Feedback relating to contemporary clinical practice

A range of feedback was received that was outside the scope of the measure relating to existing Medicare items, suggestions for new Medicare services and issues relating to contemporary clinical practice. Some common themes and issues are outlined below.
  • An issue raised by number of audiologists for consideration was appropriate recognition and fee structure under Medicare for audiologists working in private practice who choose to offer paediatric services. Feedback indicated that behavioural audiometric assessment of infants and children requires additional resources (physical and workforce) and in many cases, multiple consultations. Examples were provided detailing the resources needed for behavioural assessment through visual reinforcement audiometry, visual reinforcement orientation audiometry, play audiometry and speech audiometry procedures.
  • Feedback from audiologists on MBS item 11332 for ‘Oto-acoustic emission audiometry’ was the conditions under which this item can be claimed are too prescriptive. It was suggested that the conditions on the item be reviewed, noting the cost of equipment, the clinical value of the test and the broader range of uses for the test.
  • Feedback was received from one audiology group that Medicare arrangements should better reflect modern audiological practice by listing items for Cervical VEMP, Ocular VEMP, Cortical Auditory Evoked Responses, Middle Latency Auditory Evoked Responses, Steady State Responses, Distortion Product Oto-acoustic Emissions for children and adults, Auditory Processing Assessment, Tinnitus Assessment and Dix Hallpike with VNG recording.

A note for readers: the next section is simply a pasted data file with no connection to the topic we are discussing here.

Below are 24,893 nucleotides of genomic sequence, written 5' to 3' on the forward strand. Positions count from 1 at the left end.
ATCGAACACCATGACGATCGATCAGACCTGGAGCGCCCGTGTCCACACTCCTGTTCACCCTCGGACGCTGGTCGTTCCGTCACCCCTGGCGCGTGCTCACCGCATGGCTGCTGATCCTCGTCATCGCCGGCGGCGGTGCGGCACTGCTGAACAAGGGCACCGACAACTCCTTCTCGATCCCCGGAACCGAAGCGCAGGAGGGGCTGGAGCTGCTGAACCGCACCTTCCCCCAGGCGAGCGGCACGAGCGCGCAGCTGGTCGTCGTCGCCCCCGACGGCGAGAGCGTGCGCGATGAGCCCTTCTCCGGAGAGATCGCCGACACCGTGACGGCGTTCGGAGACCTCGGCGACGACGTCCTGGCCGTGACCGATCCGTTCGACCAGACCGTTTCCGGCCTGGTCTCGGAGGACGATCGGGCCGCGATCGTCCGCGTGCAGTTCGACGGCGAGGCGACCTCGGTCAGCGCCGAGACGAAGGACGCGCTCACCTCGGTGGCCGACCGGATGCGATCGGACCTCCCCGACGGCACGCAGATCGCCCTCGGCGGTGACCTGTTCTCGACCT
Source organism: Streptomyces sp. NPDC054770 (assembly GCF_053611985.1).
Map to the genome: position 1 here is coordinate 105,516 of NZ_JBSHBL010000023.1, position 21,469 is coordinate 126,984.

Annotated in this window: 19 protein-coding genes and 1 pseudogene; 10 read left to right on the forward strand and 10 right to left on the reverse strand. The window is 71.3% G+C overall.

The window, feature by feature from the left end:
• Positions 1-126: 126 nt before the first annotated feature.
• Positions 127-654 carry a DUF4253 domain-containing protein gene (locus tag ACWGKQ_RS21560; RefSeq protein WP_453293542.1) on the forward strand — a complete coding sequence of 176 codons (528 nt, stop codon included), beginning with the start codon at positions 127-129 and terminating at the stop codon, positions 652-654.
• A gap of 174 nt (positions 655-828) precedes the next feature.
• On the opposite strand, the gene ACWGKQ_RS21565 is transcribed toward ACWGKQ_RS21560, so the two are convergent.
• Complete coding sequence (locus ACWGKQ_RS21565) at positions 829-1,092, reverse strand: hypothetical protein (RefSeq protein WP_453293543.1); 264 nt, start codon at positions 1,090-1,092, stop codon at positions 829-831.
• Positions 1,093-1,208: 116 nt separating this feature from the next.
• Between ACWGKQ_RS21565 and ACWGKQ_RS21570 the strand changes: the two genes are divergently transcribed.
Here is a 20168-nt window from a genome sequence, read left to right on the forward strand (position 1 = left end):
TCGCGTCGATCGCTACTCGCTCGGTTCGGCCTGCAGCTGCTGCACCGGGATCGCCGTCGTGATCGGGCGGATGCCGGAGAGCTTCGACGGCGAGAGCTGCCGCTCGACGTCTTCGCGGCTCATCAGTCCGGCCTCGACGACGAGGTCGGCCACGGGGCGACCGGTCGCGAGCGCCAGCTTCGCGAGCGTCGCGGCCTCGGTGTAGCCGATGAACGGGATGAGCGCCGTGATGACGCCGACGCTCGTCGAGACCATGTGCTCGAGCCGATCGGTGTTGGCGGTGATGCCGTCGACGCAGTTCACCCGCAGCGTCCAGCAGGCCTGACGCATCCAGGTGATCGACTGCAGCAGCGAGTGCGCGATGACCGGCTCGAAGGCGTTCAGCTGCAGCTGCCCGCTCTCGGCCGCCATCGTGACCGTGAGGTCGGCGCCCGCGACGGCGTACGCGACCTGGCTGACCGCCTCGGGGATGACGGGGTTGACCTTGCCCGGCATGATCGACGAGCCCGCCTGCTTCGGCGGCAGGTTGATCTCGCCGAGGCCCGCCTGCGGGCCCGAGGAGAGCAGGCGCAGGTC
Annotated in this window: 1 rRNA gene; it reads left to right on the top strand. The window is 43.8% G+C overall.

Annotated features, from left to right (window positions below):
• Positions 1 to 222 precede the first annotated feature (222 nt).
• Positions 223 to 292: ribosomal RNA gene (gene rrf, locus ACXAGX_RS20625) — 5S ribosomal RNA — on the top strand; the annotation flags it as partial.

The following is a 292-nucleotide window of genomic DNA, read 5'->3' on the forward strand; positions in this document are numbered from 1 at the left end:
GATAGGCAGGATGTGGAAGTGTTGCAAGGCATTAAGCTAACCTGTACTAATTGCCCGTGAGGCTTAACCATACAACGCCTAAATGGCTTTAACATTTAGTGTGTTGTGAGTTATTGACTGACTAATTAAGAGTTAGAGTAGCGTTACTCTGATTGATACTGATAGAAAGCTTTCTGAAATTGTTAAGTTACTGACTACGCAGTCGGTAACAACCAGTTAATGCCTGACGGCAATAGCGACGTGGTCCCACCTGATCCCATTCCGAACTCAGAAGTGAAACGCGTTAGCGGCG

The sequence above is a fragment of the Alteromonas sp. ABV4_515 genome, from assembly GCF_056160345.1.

• Feedback was received that some audiologists perform diagnostic tests that were not considered under the measure, including services relating to items 11024 and 11027 for electrophysiological (ASSR) assessments, items 11015 and 11021 for Cervical and Ocular VEMP, and item 11205 for rotational chair testing.
  • Comments were received from an audiology group expressing the view that differential funding for ‘implantable verses wearable’ devices under Medicare means that patients may be opting for cochlear implants when they could benefit from hearing aids. Suggestions were put forward for Medicare to fund audiology services associated with hearing device fitting, to help unbundle device costs and support rehabilitative decisions based on clinical factors, rather than financial factors.
  • An issue proposed by audiology and consumer groups for future consideration is the capacity for audiologists to be involved in e-health initiatives, such as telehealth and teleaudiology services to patients who live in rural and remote locations, and support for the introduction the Personal Controlled Electronic Health Records (PCEHR).
  • Feedback was received that new measure may present an opportunity for reformed pathways to the Government’s Hearing Services Program in the future, if a patient has already been assessed through diagnostic audiology Medicare services.
  • Comments were also received from audiologists that consideration should be given to changes that facilitate primary ear health treatment and management at the earliest opportunity, such as Medicare items for audiological assessments by audiologists on request from a general practitioner, and the capacity for audiologists to refer patients directly to ENT specialists for investigation and intervention.